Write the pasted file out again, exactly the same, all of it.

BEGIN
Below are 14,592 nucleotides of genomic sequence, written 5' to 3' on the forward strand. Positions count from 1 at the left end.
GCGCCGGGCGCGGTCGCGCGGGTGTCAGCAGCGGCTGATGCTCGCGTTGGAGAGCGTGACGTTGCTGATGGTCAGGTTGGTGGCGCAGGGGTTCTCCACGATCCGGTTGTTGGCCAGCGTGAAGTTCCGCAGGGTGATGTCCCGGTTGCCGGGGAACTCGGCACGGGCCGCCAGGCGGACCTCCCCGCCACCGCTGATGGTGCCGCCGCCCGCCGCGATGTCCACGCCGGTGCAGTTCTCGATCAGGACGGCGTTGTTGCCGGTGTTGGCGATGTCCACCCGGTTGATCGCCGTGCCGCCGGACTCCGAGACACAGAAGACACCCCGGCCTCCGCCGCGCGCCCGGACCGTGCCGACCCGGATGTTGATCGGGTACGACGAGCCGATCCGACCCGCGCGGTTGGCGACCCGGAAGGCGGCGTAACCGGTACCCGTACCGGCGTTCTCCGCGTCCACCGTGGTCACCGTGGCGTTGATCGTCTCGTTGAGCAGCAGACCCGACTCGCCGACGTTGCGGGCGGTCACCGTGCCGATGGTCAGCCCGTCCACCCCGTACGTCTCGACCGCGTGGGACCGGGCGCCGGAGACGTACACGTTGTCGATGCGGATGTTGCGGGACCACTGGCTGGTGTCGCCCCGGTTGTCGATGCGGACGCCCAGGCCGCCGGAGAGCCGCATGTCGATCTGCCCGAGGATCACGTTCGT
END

Below are 14,592 nucleotides of genomic sequence, written 5' to 3' on the forward strand. Positions count from 1 at the left end.
GCGCCGGGCGCGGTCGCGCGGGTGTCAGCAGCGGCTGATGCTCGCGTTGGAGAGCGTGACGTTGCTGATGGTCAGGTTGGTGGCGCAGGGGTTCTCCACGATCCGGTTGTTGGCCAGCGTGAAGTTCCGCAGGGTGATGTCCCGGTTGCCGGGGAACTCGGCACGGGCCGCCAGGCGGACCTCCCCGCCACCGCTGATGGTGCCGCCGCCCGCCGCGATGTCCACGCCGGTGCAGTTCTCGATCAGGACGGCGTTGTTGCCGGTGTTGGCGATGTCCACCCGGTTGATCGCCGTGCCGCCGGACTCCGAGACACAGAAGACACCCCGGCCTCCGCCGCGCGCCCGGACCGTGCCGACCCGGATGTTGATCGGGTACGACGAGCCGATCCGACCCGCGCGGTTGGCGACCCGGAAGGCGGCGTAACCGGTACCCGTACCGGCGTTCTCCGCGTCCACCGTGGTCACCGTGGCGTTGATCGTCTCGTTGAGCAGCAGACCCGACTCGCCGACGTTGCGGGCGGTCACCGTGCCGATGGTCAGCCCGTCCACCCCGTACGTCTCGACCGCGTGGGACCGGGCGCCGGAGACGTACACGTTGTCGATGCGGATGTTGCGGGACCACTGGCTGGTGTCGCCCCGGTTGTCGATGCGGACGCCCAGGCCGCCGGAGAGCCGCATGTCGATCTGCCCGAGGATCACGTTCGT